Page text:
Madison mayor pushes for voting rights legislation, calls out Wisconsin Republicans
Madison Mayor Satya Rhodes-Conway (Erik Gunn | Wisconsin Examiner)

Madison Mayor Satya Rhodes-Conway, criticized the “unreasonable and ridiculous” attacks on American democracy from Republicans in the state Legislature as she called for federal action on voting rights during a virtual event hosted by the Center for American Progress, a nonprofit, progressive policy institute based in Washington, DC.

Rhodes-Conway appeared at the event with Houston Mayor Sylvester Turner and hosted by Patrick Gaspard, CEO for the Center for American Progress Action Fund to advocate for the passage of bills that would counteract attacks on elections from Republicans in Wisconsin, Texas and across the country arising from conspiracy theories surrounding the 2020 presidential election.

“This is such a critical time in our country,” Rhodes-Conway said. “And it really is incumbent on all of us to understand what’s going on and to protect our democracy against the attacks that are coming towards it. Here in Madison, Wis., it has been incessant. We’ve certainly been fighting voter suppression and attacks on democracy for years. But in the past year, it has reached a new level, I think, that is unprecedented. And the attacks have gotten more personal. And they have gotten more just completely unreasonable and ridiculous.”

Madison has been a punching bag for Wisconsin Republicans for years, but as state legislators continue to dig through the 2020 election through partisan reviews and lawsuits, Rhodes-Conway and the city, along with the leaders of other liberal-leaning cities, have been targets of harassment.

Former Supreme Court Justice Michael Gableman, who is leading a partisan review of the 2020 election that has been criticized as unprofessional and dangerous, threatened to jail Rhodes-Conway and Green Bay Mayor Eric Genrich over a dispute about how the cities would respond to subpoenas.

Madison, along with four of the state’s largest cities, has been attacked for accepting grant money from a group connected to Facebook founder Mark Zuckerberg to help pay for the costs associated with running an election during a pandemic.

At the Friday event, Rhodes-Conway said it’s been exhausting to deal with Republican attacks on elections.

“It’s frankly exhausting,” she said. “And to be fighting so hard to make sure that every eligible voter can vote in a way that is safe and secure and fair and easy. And then to turn around and be attacked, personally, professionally to have our clerks attacked at the level of what we’re dealing with is just unprecedented. We’ve had reams of open record requests, our clerks have been harassed, and in numerous ways. We’ve had many complaints, we’ve had lawsuits. And then now we have this ridiculous, and I have to use air quotes, “investigation” that’s being run by Attorney Gableman at the behest of Rep. [Robin] Vos.”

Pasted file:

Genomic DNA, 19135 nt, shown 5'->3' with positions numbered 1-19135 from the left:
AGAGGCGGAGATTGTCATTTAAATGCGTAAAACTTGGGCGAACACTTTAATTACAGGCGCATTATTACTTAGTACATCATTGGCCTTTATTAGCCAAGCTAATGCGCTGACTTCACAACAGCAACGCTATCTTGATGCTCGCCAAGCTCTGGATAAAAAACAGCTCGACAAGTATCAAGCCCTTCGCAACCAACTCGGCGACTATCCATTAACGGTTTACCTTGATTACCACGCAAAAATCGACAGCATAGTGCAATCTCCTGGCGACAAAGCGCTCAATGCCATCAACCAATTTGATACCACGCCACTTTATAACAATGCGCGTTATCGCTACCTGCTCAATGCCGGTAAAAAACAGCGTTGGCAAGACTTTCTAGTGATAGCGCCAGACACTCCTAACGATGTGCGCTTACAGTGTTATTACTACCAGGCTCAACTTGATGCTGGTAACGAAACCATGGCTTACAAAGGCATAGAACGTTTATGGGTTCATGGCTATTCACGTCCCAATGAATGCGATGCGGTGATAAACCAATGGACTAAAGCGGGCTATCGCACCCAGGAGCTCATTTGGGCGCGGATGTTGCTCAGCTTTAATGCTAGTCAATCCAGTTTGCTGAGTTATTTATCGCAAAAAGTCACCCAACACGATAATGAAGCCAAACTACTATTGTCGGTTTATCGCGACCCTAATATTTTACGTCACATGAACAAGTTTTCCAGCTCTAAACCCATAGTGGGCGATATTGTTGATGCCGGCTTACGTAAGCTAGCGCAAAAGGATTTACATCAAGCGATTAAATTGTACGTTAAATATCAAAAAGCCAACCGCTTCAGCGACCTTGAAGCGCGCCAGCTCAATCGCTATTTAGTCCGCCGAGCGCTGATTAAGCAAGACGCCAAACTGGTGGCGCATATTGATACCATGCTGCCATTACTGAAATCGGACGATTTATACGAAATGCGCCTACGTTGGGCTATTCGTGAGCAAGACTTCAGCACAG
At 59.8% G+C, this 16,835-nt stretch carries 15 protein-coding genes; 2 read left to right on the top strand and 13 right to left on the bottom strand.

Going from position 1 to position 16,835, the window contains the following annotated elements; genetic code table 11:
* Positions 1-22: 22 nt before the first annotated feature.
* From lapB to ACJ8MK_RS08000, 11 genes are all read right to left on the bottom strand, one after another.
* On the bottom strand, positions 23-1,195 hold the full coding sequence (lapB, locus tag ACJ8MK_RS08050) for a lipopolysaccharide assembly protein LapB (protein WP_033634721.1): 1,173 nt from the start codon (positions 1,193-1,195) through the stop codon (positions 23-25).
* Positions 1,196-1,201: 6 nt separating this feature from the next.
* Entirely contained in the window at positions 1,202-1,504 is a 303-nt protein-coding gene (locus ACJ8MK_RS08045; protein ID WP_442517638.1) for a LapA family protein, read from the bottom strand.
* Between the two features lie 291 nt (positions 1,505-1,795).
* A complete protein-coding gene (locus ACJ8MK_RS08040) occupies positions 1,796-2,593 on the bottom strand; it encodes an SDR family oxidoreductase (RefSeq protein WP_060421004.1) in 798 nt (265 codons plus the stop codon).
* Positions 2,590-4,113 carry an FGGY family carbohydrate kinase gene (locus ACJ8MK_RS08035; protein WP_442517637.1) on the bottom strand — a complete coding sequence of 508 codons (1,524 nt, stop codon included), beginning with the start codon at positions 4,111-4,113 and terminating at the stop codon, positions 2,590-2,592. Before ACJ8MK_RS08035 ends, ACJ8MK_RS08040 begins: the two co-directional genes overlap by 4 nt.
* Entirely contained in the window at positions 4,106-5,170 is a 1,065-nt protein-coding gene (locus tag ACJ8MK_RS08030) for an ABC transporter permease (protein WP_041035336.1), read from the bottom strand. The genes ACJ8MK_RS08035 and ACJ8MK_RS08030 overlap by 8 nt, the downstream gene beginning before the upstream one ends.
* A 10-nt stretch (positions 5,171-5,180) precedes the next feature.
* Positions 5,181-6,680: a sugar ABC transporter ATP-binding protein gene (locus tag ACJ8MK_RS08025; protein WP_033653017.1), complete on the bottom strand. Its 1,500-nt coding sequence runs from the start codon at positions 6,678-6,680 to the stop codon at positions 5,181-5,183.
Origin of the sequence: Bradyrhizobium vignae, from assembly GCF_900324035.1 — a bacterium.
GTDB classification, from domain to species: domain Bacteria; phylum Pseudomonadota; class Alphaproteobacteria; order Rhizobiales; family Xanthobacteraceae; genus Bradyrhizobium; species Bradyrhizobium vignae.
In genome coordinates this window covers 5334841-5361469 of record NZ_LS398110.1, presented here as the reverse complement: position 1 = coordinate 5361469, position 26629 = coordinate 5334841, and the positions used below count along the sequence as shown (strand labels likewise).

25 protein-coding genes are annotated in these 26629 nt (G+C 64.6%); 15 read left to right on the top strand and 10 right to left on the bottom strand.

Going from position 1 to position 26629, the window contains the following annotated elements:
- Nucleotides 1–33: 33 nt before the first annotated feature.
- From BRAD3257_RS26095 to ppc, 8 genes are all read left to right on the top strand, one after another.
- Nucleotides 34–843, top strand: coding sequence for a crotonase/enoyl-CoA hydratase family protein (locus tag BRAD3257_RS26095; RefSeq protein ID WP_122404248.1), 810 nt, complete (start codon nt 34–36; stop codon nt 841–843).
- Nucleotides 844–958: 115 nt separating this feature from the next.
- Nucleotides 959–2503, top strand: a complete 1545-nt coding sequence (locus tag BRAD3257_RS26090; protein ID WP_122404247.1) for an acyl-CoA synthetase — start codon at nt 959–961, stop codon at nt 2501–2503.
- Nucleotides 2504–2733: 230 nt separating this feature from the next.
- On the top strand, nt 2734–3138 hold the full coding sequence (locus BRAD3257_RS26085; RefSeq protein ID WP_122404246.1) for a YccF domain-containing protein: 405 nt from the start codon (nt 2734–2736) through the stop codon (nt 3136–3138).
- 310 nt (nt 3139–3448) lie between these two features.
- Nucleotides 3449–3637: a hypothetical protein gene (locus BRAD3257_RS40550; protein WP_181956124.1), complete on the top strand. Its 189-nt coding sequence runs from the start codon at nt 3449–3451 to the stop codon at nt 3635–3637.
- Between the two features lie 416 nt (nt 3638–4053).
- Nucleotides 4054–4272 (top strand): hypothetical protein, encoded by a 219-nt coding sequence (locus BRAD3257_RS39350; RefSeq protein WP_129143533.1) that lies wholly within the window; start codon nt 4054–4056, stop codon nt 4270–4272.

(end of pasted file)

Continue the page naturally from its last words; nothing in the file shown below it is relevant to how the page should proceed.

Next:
“But unfortunately, we’re still fighting over the 2020 election here in Wisconsin, and I am being personally attacked and threatened with jail time, for doing everything I could to make sure that people could vote safely and fairly,” she continued.

Vos, the Assembly speaker, has directed Gableman’s investigation and has helped spread election conspiracies.

Among the federal reforms Rhodes-Conway called for was an end to partisan gerrymandering. For the past ten years, Wisconsin has had one of the strongest partisan gerrymanders in the country which has cemented a near veto-proof Republican majority in a state that is evenly divided between Republican and Democratic voters in statewide elections.

The maps that will guide the next ten years of Wisconsin elections are currently in front of the Wisconsin Supreme Court as part of a lawsuit, but Rhodes-Conway said if there were a new federal law prohibiting partisan maps, the government would work better for people across the state.

“Ending gerrymandering would transform politics, certainly in Wisconsin, but I think across the country,” she said. “In Wisconsin, in particular, it would end the dominance of anti-city politicians in our statehouse. And that would be just transformational for the city of Madison. You know, right now, the majority in the Wisconsin state house, frankly, hates the city of Madison, and looks for every excuse to punish us. And I tie that directly back to gerrymandering.”

Proposed voting rights legislation is currently stalled in the U.S. Senate because it does not have enough votes to clear the 60-vote threshold required to end a filibuster. Sens. Joe Manchin (D-W.Va.) and Kyrsten Sinema (D-Ariz.) have so far refused requests from President Joe Biden and other Democratic senators to do away with the filibuster rule.

Rhodes-Conway said she believes the actions of both Manchin, Sinema and the 50 Republicans in the Senate are “repugnant.”

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